Monday, 10 February 2014
Ups and Downs Yew & Osage
First the good news. I ran the best stave of rotten sapwood yew through the bandsaw to give a rather nice stave of heartwood which will do for a Hickory backed roving/flight longbow for me. Say 80# at 31" . I have a nice thickish Hickory lamination which will be just the job for a faily heay bow, It was given to me by one of my bowyer contacts as a swap/thank you for some stuff (Thanks Matt!).
The off cut was sapwood with a thin strip of heartwood on the belly, I flexed it to see if it would snap... hmmm it seemed surprisingly strong.
Now only an idiot would try to make a bow out of a bit of Yew with rotten sapwood, so I set to!
It's really an exercise in discovering what the wood will do and how deep and deadly the rot is. It will be a simple flat primitive style bow, I'm not going to spend an age on it. I drew along the couple of big splits and fitted a bow between 'em and roughed it out quickly on the bandsaw. I'll tiller it mostly from the sapwood side as there is little heart wood to play with. You ca see from the pics the parlous state of the sapwood, yet it feels firm and creamy under the spokeshave!
Damn, I've been beaten by a bit of Osage! I was making a short Native American style bow, I'd chased a ring down the back and it was beginning to look promising, then some splits became apparent between two rings and by the time I'd removed enough wood to get rid of 'em there was virtually no bow left. I played with it, but it was about 20# with a nastly weak spot. I even tried a little belly patch, but Osage doesn't take glue too well (despite my attempts at de-greasing it with some lye (sodium hydroxide drain cleaner) ).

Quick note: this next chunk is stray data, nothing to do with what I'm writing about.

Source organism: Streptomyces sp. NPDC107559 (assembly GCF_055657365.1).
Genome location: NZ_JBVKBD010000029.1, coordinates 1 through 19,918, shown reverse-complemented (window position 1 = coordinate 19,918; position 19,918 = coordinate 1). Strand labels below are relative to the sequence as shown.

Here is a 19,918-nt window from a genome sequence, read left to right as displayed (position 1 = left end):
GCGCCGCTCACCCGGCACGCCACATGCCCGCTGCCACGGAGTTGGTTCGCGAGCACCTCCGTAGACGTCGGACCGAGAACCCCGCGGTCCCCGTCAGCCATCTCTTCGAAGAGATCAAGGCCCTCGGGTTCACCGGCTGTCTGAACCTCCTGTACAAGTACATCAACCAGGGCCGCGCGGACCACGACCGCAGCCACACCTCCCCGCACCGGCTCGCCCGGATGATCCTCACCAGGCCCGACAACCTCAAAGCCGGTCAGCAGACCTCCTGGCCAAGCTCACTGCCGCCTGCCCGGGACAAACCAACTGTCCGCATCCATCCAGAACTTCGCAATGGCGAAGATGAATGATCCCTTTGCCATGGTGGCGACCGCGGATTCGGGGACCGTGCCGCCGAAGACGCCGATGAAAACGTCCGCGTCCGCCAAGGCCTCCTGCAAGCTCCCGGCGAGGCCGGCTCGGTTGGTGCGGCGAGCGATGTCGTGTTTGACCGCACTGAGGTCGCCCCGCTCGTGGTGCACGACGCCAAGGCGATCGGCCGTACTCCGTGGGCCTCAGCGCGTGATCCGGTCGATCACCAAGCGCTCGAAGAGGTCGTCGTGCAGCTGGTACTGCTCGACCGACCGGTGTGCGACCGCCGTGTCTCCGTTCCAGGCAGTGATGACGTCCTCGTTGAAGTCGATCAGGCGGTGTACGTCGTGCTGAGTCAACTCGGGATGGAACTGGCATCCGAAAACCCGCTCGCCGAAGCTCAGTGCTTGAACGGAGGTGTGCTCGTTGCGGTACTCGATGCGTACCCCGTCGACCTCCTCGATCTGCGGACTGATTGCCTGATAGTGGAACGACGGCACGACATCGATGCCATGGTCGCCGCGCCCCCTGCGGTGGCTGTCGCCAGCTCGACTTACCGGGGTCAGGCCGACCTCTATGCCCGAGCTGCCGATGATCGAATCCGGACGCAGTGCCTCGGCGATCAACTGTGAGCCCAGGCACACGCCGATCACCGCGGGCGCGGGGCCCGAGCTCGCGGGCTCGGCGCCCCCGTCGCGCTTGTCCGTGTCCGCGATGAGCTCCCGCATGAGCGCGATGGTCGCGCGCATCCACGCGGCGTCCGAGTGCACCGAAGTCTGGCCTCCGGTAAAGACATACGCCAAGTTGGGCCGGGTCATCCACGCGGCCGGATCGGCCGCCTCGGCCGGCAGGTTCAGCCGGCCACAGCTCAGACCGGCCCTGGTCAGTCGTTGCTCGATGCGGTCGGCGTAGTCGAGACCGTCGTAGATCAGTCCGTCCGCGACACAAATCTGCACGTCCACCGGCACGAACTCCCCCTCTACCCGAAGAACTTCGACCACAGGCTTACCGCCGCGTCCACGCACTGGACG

The Osage was the worst quarter of a half log which I'd split in two (given to me by a friend from the club). Lesson learned, I'm cleaning up the other half, and will inspect it more carefully for splits before trying again.
I'd spent a good few hours chasing a ring on that damn Osage...
Yeah so, remind me again 'How long does it take to make a bow?' the ever present question. Well it's all these failures that contribute to the necessary experience and prevent a simple answer.
I was in danger of getting into overthink and bow overload with too many things going on at once so.
The Osage bow has been scrapped. The rest of the log cleaned up a bit and set aside. The Yew heartwood is roughed out, set aside and waiting for a Hickory back. I'm going to press on playing with the rotten sapwood bow as it's just for the sheer fun/daftness of it, and sometimes, just occasionally these mad experiments can yield a superb character bow.
I've also got someone wanting a 40-45# longbow at 31" which is a nice change. I'm short of Warbow sized staves and billets, but I think I have a couple of billets that will make him a nice bow.
Better to be busy than bored I always think!